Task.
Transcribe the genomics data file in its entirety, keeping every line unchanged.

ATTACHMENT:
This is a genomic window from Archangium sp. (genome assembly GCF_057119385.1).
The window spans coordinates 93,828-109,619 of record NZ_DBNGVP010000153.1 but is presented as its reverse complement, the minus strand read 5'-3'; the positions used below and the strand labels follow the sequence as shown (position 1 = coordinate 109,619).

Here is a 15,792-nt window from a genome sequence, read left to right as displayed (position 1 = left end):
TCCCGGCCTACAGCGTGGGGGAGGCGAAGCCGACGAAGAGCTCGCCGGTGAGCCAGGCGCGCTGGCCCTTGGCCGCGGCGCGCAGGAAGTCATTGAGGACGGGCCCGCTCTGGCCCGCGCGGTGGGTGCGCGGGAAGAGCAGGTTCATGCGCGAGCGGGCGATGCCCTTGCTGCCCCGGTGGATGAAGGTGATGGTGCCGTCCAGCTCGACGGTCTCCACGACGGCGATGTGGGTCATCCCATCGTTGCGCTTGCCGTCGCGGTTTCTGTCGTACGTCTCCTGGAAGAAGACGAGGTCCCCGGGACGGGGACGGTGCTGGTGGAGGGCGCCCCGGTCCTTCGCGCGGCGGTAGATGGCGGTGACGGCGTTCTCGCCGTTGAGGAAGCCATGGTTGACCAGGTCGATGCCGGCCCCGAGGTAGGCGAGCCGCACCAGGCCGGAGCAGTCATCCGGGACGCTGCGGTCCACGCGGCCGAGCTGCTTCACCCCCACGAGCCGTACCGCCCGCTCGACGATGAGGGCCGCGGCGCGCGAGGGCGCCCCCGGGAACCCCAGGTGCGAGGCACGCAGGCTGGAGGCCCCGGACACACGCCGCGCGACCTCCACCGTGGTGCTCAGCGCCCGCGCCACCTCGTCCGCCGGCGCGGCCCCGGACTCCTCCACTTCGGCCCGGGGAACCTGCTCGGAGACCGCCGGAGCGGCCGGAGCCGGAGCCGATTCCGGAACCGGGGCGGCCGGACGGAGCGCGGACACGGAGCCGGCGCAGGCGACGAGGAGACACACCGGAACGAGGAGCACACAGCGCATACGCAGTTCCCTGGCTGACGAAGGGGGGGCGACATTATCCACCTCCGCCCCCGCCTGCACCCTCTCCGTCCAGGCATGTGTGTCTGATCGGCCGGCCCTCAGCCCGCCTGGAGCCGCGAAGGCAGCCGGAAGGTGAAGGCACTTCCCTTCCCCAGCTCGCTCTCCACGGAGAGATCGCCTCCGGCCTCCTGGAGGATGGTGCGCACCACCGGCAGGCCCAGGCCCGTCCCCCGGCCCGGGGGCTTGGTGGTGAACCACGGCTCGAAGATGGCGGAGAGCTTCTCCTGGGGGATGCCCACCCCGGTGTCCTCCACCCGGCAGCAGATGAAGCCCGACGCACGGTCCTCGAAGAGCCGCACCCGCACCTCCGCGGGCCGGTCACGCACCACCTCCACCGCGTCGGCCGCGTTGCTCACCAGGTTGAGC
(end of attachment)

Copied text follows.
This is a genomic window from Archangium sp. (genome assembly GCF_057119385.1).
The window spans coordinates 93,828-109,619 of record NZ_DBNGVP010000153.1 but is presented as its reverse complement, the minus strand read 5'-3'; the positions used below and the strand labels follow the sequence as shown (position 1 = coordinate 109,619).

Here is a 15,792-nt window from a genome sequence, read left to right as displayed (position 1 = left end):
TCCCGGCCTACAGCGTGGGGGAGGCGAAGCCGACGAAGAGCTCGCCGGTGAGCCAGGCGCGCTGGCCCTTGGCCGCGGCGCGCAGGAAGTCATTGAGGACGGGCCCGCTCTGGCCCGCGCGGTGGGTGCGCGGGAAGAGCAGGTTCATGCGCGAGCGGGCGATGCCCTTGCTGCCCCGGTGGATGAAGGTGATGGTGCCGTCCAGCTCGACGGTCTCCACGACGGCGATGTGGGTCATCCCATCGTTGCGCTTGCCGTCGCGGTTTCTGTCGTACGTCTCCTGGAAGAAGACGAGGTCCCCGGGACGGGGACGGTGCTGGTGGAGGGCGCCCCGGTCCTTCGCGCGGCGGTAGATGGCGGTGACGGCGTTCTCGCCGTTGAGGAAGCCATGGTTGACCAGGTCGATGCCGGCCCCGAGGTAGGCGAGCCGCACCAGGCCGGAGCAGTCATCCGGGACGCTGCGGTCCACGCGGCCGAGCTGCTTCACCCCCACGAGCCGTACCGCCCGCTCGACGATGAGGGCCGCGGCGCGCGAGGGCGCCCCCGGGAACCCCAGGTGCGAGGCACGCAGGCTGGAGGCCCCGGACACACGCCGCGCGACCTCCACCGTGGTGCTCAGCGCCCGCGCCACCTCGTCCGCCGGCGCGGCCCCGGACTCCTCCACTTCGGCCCGGGGAACCTGCTCGGAGACCGCCGGAGCGGCCGGAGCCGGAGCCGATTCCGGAACCGGGGCGGCCGGACGGAGCGCGGACACGGAGCCGGCGCAGGCGACGAGGAGACACACCGGAACGAGGAGCACACAGCGCATACGCAGTTCCCTGGCTGACGAAGGGGGGGCGACATTATCCACCTCCGCCCCCGCCTGCACCCTCTCCGTCCAGGCATGTGTGTCTGATCGGCCGGCCCTCAGCCCGCCTGGAGCCGCGAAGGCAGCCGGAAGGTGAAGGCACTTCCCTTCCCCAGCTCGCTCTCCACGGAGAGATCGCCTCCGGCCTCCTGGAGGATGGTGCGCACCACCGGCAGGCCCAGGCCCGTCCCCCGGCCCGGGGGCTTGGTGGTGAACCACGGCTCGAAGATGGCGGAGAGCTTCTCCTGGGGGATGCCCACCCCGGTGTCCTCCACCCGGCAGCAGATGAAGCCCGACGCACGGTCCTCGAAGAGCCGCACCCGCACCTCCGCGGGCCGGTCACGCACCACCTCCACCGCGTCGGCCGCGTTGCTCACCAGGTTGAGC